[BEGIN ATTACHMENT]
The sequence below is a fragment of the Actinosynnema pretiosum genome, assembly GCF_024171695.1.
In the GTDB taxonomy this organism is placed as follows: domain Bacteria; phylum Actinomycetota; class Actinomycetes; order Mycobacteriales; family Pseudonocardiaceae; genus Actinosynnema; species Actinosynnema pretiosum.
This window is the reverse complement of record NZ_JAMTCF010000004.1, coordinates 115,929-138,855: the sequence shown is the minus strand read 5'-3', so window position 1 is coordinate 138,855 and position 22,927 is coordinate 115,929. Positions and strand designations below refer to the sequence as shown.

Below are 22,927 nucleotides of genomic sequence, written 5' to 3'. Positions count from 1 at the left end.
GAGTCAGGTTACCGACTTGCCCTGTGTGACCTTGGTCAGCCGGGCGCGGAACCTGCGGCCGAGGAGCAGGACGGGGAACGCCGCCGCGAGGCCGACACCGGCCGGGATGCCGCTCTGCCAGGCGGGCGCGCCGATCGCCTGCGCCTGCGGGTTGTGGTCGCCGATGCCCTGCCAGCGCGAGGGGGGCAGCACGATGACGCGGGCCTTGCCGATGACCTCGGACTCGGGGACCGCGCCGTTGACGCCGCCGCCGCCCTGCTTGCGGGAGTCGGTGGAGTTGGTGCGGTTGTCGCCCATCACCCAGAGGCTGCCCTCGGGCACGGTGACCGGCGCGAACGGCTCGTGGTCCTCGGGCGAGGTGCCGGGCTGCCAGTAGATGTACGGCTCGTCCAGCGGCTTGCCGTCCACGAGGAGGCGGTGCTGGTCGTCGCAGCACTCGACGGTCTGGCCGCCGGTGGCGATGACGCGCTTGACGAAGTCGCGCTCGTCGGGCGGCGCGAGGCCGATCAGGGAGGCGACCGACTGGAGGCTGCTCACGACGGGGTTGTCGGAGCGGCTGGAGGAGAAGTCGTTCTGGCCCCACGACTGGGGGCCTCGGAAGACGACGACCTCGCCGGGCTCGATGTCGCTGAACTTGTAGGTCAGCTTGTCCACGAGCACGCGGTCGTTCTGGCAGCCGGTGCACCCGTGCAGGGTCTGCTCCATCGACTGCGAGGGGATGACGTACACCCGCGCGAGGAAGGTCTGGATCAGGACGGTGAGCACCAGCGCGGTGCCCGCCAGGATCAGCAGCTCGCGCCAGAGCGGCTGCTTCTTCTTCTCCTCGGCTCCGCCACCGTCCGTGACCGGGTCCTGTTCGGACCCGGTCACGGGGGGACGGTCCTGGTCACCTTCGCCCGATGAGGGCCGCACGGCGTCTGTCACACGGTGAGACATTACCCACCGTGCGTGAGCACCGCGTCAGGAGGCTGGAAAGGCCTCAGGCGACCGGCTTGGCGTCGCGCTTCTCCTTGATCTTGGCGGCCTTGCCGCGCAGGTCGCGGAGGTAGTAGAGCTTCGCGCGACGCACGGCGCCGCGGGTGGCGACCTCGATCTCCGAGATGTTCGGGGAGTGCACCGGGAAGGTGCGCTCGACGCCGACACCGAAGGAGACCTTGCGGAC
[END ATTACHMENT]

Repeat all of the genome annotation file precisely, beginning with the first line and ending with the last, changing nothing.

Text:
The sequence below is a fragment of the Actinosynnema pretiosum genome, assembly GCF_024171695.1.
In the GTDB taxonomy this organism is placed as follows: domain Bacteria; phylum Actinomycetota; class Actinomycetes; order Mycobacteriales; family Pseudonocardiaceae; genus Actinosynnema; species Actinosynnema pretiosum.
This window is the reverse complement of record NZ_JAMTCF010000004.1, coordinates 115,929-138,855: the sequence shown is the minus strand read 5'-3', so window position 1 is coordinate 138,855 and position 22,927 is coordinate 115,929. Positions and strand designations below refer to the sequence as shown.

Below are 22,927 nucleotides of genomic sequence, written 5' to 3'. Positions count from 1 at the left end.
GAGTCAGGTTACCGACTTGCCCTGTGTGACCTTGGTCAGCCGGGCGCGGAACCTGCGGCCGAGGAGCAGGACGGGGAACGCCGCCGCGAGGCCGACACCGGCCGGGATGCCGCTCTGCCAGGCGGGCGCGCCGATCGCCTGCGCCTGCGGGTTGTGGTCGCCGATGCCCTGCCAGCGCGAGGGGGGCAGCACGATGACGCGGGCCTTGCCGATGACCTCGGACTCGGGGACCGCGCCGTTGACGCCGCCGCCGCCCTGCTTGCGGGAGTCGGTGGAGTTGGTGCGGTTGTCGCCCATCACCCAGAGGCTGCCCTCGGGCACGGTGACCGGCGCGAACGGCTCGTGGTCCTCGGGCGAGGTGCCGGGCTGCCAGTAGATGTACGGCTCGTCCAGCGGCTTGCCGTCCACGAGGAGGCGGTGCTGGTCGTCGCAGCACTCGACGGTCTGGCCGCCGGTGGCGATGACGCGCTTGACGAAGTCGCGCTCGTCGGGCGGCGCGAGGCCGATCAGGGAGGCGACCGACTGGAGGCTGCTCACGACGGGGTTGTCGGAGCGGCTGGAGGAGAAGTCGTTCTGGCCCCACGACTGGGGGCCTCGGAAGACGACGACCTCGCCGGGCTCGATGTCGCTGAACTTGTAGGTCAGCTTGTCCACGAGCACGCGGTCGTTCTGGCAGCCGGTGCACCCGTGCAGGGTCTGCTCCATCGACTGCGAGGGGATGACGTACACCCGCGCGAGGAAGGTCTGGATCAGGACGGTGAGCACCAGCGCGGTGCCCGCCAGGATCAGCAGCTCGCGCCAGAGCGGCTGCTTCTTCTTCTCCTCGGCTCCGCCACCGTCCGTGACCGGGTCCTGTTCGGACCCGGTCACGGGGGGACGGTCCTGGTCACCTTCGCCCGATGAGGGCCGCACGGCGTCTGTCACACGGTGAGACATTACCCACCGTGCGTGAGCACCGCGTCAGGAGGCTGGAAAGGCCTCAGGCGACCGGCTTGGCGTCGCGCTTCTCCTTGATCTTGGCGGCCTTGCCGCGCAGGTCGCGGAGGTAGTAGAGCTTCGCGCGACGCACGGCGCCGCGGGTGGCGACCTCGATCTCCGAGATGTTCGGGGAGTGCACCGGGAAGGTGCGCTCGACGCCGACACCGAAGGAGACCTTGCGGAC